hot-little-hands-abigail-ulmanHave you read Abigail Ulman’s Hot Little Hands (2015)? It’s a collection of nine self-contained stories which, as Kim Forrester from Reading Mattters describes in her review, “are about teenage girls or young women trying to find their way in the world — with mixed results.”

Many of the characters are growing up too quickly and entering the tricky worlds of sex and adulthood before their time; others, such as Claire, a character who stars in several of the stories, are in their mid-twenties and acting immaturely, almost as if they want to remain little girls forever. It is this blurring of the line between adolescence and adulthood that Ulman captures so perfectly — and which makes these stories so effortlessly readable and richly authentic.

In her review of the collection, Kim gives us an insight into book endorsements:

When Colm Tóibín is quoted on the front of your novel…well, that seems like a pretty solid endorsement to me. “I love how up-to-the-minute and street-wise the stories are, and how frank about sex and girls,” he writes of Abigail Ulman’s short story collection Hot Little Hands.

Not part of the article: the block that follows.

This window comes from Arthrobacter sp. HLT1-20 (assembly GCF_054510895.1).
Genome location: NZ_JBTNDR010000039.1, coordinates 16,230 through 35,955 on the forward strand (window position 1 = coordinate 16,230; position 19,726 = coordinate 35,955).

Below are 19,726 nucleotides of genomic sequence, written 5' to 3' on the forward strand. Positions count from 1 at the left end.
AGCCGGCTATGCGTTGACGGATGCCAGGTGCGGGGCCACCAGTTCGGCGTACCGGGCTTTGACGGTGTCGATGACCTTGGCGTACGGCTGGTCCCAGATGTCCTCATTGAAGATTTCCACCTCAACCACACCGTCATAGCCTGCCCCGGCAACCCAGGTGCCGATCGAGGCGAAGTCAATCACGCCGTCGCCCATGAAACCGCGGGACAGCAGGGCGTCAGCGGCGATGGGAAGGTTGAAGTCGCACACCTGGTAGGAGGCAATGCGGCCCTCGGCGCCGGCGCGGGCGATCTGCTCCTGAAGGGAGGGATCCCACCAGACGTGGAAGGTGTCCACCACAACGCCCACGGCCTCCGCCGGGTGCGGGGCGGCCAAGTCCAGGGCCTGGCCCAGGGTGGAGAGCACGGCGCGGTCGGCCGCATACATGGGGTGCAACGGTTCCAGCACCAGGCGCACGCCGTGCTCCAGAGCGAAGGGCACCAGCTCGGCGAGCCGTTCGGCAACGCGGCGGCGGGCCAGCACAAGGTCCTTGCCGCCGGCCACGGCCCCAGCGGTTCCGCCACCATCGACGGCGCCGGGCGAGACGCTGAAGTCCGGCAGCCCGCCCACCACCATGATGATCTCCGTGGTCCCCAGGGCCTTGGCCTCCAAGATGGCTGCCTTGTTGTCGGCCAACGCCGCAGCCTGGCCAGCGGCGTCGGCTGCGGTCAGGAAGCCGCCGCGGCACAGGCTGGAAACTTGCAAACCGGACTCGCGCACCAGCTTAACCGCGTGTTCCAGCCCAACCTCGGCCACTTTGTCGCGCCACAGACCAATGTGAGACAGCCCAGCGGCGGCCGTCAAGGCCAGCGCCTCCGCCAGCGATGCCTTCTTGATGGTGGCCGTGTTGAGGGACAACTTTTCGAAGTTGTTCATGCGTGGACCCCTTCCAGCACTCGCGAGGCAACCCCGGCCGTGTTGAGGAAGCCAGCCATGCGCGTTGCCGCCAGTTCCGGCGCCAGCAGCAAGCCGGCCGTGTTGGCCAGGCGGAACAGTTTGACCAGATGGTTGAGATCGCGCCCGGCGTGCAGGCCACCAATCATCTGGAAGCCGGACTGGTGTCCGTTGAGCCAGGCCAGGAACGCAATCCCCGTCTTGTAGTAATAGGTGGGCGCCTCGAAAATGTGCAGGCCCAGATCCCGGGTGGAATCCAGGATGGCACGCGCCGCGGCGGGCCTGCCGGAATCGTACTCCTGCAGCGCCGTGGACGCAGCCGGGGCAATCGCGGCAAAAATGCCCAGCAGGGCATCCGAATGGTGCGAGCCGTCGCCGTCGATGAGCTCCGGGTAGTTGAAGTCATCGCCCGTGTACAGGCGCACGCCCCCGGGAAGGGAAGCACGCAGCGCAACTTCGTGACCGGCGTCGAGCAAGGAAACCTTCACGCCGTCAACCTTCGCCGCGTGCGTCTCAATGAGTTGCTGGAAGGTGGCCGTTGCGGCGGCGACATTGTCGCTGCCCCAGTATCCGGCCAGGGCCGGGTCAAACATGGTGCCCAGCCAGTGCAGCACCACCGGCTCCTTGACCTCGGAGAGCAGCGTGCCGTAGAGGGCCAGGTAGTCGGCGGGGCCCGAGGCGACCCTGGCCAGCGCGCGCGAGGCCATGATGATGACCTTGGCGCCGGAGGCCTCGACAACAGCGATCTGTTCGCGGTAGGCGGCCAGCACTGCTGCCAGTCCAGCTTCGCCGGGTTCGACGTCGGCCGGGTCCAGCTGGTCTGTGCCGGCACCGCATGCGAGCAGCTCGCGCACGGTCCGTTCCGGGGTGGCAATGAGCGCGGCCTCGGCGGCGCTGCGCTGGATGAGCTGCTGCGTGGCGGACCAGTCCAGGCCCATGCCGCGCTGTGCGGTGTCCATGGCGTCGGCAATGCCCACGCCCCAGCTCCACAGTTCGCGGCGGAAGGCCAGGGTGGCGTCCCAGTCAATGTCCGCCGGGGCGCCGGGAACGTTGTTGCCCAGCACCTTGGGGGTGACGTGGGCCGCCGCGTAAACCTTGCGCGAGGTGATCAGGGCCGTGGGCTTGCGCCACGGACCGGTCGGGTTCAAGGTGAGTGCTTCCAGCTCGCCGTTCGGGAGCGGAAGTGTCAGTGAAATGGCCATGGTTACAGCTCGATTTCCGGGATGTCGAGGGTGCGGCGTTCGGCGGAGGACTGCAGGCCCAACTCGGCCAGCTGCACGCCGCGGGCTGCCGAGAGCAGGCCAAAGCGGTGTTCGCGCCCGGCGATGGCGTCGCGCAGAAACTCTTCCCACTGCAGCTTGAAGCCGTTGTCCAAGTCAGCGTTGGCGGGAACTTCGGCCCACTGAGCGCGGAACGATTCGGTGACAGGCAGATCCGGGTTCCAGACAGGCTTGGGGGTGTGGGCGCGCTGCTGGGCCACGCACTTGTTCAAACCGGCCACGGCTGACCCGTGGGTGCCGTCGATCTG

Of course, we all know that a lot of so-called endorsements of this kind are incestuous in the sense that they come from authors sharing the same publishing house — but in this case the connection is even closer. Tóibín was one of Ulman’s tutors during her stint at Stanford University as a Wallace Stegner Fellow in Fiction. I guess you could look at this in two ways: either Tóibín is simply being kind and supportive of his former student, or he genuinely believes her stuff is the real thing. Having read the book, I’m inclined to think it’s the latter. (full review here)

This novel came on my radar when I was examining the 2015 Stella Count. While many books by Australian women published in 2015 were reviewed once in Australian mainstream media, or not at all, Ulman’s collection was well reviewed, including by LS in The Saturday Paper, Fiona Wright in The Weekend Australian, Louise Swinn in The Age/SMH, and Hilary Simmons in Books+Publishing (pay wall). The power of an endorsement by a well-known writer, or the quality of the work? If you’ve read Hot Little Hands, what do you think?